Protecting Humans and Environment During Hydraulic Fracturing Requires an Integrated Effort
Efforts to mitigate the potentially harmful effects of hydraulic fracturing have traditionally been divided along two fronts—those that primarily focus on protecting the environment and wildlife and those that focus on protecting humans and domestic animals. But it doesn’t have to be that way.
Efforts to mitigate the potentially harmful effects of hydraulic fracturing have traditionally been divided along two fronts—those that primarily focus on protecting the environment and wildlife and those that focus on protecting humans and domestic animals.
But it doesn’t have to be that way. In a March 30 commentary in Bioscience, a trio of public health experts, ecologists, and environmental scientists urge adoption of a more holistic approach when evaluating the effects of unconventional gas and oil production operations such as hydraulic fracturing. They also lay out a framework for future transdisciplinary collaboration and integrated decision-making, which they say will lead to more just and comprehensive solutions that protect people, animals, and the environment.
“Researchers and policymakers tend to focus on only one domain, when they really are interconnected,” said Nicole Deziel, the paper’s lead author and an associate professor of epidemiology (environmental health sciences), environment, and chemical and environmental engineering at Yale University. “This paper provides strategies to promote approaching oil and gas extraction industries and their impacts in a more holistic, interdisciplinary way.”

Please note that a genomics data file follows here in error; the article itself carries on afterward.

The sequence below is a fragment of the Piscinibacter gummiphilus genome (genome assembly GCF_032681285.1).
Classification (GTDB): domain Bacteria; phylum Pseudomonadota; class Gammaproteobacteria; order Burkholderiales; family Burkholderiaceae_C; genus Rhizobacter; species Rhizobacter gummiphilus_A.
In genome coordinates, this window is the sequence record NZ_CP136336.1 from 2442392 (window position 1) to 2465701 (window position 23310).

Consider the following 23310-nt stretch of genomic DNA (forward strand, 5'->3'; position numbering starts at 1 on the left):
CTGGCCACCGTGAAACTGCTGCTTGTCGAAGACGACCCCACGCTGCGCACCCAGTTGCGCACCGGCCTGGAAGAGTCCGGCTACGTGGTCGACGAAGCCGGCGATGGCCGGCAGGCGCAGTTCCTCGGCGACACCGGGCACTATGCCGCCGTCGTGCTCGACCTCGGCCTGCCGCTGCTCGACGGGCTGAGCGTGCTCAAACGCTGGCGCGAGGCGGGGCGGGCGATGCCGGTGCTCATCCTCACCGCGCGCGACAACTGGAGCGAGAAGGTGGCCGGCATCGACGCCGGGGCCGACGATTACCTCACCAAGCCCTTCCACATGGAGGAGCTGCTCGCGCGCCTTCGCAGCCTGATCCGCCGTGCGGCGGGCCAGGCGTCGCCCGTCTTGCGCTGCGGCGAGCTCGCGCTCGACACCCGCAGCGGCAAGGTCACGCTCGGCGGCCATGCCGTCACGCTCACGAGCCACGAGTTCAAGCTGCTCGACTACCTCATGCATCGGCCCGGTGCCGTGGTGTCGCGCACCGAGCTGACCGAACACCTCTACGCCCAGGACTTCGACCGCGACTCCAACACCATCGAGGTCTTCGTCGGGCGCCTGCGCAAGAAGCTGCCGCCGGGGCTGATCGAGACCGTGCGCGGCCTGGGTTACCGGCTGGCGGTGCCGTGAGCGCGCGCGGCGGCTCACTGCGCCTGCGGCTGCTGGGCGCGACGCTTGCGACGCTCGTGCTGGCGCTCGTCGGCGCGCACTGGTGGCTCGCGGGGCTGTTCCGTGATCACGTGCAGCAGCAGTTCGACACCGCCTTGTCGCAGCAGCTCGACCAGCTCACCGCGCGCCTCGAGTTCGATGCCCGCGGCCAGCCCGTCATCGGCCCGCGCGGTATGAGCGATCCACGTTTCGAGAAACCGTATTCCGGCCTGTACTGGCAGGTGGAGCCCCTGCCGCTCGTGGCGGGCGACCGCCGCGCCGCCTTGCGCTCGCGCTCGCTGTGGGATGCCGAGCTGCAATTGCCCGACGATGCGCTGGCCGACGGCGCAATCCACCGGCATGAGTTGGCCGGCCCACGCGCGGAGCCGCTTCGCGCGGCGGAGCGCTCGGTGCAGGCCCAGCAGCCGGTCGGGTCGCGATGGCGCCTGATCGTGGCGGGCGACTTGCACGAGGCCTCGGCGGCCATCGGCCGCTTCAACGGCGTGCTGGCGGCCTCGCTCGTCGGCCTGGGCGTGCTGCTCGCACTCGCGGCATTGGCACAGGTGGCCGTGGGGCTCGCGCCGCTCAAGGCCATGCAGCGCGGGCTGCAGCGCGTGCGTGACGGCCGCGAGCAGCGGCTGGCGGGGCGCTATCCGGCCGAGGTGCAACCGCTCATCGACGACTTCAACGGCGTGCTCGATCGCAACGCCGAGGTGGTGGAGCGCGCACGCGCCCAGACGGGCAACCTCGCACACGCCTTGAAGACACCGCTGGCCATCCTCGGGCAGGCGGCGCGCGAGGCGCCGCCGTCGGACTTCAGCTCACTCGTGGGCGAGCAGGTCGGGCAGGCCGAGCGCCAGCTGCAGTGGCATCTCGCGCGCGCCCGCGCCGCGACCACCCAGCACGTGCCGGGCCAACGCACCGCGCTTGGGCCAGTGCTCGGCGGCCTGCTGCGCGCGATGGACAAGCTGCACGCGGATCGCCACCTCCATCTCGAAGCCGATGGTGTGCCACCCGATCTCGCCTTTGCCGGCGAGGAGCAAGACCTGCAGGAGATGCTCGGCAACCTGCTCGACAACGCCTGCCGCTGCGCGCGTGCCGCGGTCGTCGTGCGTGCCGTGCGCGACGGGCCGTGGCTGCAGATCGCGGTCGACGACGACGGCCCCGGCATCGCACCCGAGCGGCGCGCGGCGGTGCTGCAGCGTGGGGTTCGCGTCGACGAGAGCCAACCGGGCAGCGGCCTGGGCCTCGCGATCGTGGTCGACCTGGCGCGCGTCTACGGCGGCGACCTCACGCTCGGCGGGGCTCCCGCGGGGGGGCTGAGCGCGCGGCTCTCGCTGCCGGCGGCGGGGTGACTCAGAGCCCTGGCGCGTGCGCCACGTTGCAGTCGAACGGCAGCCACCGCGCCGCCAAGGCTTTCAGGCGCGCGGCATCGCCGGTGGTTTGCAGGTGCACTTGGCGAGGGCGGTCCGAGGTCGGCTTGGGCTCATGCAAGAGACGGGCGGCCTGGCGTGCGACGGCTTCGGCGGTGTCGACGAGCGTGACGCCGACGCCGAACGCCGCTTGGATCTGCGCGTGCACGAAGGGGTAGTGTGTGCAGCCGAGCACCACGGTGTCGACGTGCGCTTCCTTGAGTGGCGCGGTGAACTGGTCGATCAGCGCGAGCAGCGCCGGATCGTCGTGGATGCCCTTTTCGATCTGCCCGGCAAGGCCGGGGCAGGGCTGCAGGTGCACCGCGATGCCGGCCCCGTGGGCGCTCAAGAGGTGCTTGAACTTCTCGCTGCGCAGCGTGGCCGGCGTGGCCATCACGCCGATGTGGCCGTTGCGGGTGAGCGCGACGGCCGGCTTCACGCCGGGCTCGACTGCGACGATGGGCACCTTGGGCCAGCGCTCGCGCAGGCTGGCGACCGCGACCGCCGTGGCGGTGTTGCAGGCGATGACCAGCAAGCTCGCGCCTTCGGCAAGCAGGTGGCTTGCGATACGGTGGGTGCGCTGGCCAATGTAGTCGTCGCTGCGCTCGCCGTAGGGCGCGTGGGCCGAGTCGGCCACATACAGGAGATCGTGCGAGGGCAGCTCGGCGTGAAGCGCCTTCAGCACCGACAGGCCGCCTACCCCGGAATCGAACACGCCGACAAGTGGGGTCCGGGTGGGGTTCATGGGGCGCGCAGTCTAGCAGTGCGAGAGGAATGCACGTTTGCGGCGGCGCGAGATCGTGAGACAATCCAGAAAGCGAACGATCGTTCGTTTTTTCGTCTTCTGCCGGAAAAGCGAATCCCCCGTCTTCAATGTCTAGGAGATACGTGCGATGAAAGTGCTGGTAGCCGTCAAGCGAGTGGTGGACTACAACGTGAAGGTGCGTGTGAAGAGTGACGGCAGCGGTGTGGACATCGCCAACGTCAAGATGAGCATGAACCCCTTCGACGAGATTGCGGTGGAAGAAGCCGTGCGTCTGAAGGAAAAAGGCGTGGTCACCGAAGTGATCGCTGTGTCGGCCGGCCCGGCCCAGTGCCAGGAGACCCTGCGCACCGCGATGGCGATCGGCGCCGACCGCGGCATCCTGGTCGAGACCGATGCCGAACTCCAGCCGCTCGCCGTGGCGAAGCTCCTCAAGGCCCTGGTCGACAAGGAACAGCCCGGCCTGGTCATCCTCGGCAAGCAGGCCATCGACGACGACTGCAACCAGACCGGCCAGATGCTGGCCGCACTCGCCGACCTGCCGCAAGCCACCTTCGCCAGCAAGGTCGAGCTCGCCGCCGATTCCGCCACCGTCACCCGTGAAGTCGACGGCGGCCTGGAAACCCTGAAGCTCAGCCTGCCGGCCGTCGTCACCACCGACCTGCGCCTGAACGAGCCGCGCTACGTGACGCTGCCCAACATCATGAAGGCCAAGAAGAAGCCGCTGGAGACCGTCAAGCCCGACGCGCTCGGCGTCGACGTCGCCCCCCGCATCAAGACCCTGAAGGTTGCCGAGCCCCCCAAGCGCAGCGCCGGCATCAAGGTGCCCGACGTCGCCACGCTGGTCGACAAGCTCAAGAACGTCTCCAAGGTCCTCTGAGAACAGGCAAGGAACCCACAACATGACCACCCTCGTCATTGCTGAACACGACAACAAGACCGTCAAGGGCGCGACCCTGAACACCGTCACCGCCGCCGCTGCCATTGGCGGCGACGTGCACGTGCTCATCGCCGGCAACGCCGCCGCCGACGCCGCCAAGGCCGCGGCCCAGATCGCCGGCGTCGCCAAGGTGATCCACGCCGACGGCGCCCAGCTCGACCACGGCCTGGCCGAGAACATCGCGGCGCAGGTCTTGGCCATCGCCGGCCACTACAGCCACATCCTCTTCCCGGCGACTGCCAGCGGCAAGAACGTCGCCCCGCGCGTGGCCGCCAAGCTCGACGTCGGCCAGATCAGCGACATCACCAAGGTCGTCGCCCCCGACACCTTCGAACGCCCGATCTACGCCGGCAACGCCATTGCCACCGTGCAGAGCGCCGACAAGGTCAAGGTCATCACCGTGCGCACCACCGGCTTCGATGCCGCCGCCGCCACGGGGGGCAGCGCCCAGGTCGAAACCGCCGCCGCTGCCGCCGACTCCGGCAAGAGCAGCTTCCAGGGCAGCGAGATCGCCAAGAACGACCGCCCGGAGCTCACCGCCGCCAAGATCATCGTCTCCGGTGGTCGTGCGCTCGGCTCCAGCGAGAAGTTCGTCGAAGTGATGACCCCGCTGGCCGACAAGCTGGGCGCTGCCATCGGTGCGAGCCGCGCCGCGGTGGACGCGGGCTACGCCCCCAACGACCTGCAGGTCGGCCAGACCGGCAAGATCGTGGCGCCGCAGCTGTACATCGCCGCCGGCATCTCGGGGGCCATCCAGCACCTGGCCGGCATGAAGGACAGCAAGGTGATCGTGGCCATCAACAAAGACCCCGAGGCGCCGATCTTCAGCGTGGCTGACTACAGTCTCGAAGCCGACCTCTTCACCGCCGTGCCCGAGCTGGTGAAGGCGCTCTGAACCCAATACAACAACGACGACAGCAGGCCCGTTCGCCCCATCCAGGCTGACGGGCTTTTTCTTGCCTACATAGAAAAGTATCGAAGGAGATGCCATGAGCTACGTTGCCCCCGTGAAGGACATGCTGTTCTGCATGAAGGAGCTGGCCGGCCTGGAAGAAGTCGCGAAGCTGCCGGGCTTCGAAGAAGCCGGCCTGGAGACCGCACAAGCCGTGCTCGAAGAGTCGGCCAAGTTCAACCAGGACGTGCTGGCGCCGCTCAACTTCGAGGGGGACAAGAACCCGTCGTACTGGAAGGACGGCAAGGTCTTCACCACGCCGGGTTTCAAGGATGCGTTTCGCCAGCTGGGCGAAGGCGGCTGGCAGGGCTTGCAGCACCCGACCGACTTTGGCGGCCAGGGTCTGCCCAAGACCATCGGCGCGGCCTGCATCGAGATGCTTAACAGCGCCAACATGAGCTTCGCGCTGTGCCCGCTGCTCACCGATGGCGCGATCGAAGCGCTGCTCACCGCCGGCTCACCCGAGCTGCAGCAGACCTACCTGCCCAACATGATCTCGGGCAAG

Joining Deziel on the paper are Liba Pejchar, a professor in the Department of Fish, Wildlife, and Conservation Biology at Colorado State University and the study’s senior author; and Bhavna Shamasunder, associate professor, chair of the Department of Urban and Environmental Policy, and co-chair of the Department of Public Health at Occidental College.
The interdisciplinary collaboration on the paper "Synergies and Trade-Offs in Reducing Impacts of Unconventional Oil and Gas Development on Wildlife and Human Health" came about during a workshop on the community effects of oil and gas development that Deziel attended several years ago. She was fascinated by Pejchar and Shamasunder’s presentations and discussed the crossovers in their perspectives during a long bus ride to a hydraulic fracturing well pad. That impromptu interaction, Deziel said, highlights the value of conferences that include representatives of different disciplines, one of the paper’s recommendations.
In their paper, the authors describe how past protection measures, however well-intended, have sometimes favored one interest (the environment and wildlife for instance) at the expense of another (humans and domestic animals) and vice versa. Deziel used setbacks and buffers as an example. Setbacks aim to protect human health by prohibiting gas and oil drilling within a certain distance of homes, schools, and other community domains. However, this approach may encroach on animal habitats, shifting the threat from humans to animals and the natural world. Buffers are similarly implemented, but with a goal of protecting wildlife and sensitive environmental areas. In contrast, limiting drilling altogether would be protective of both people and animals.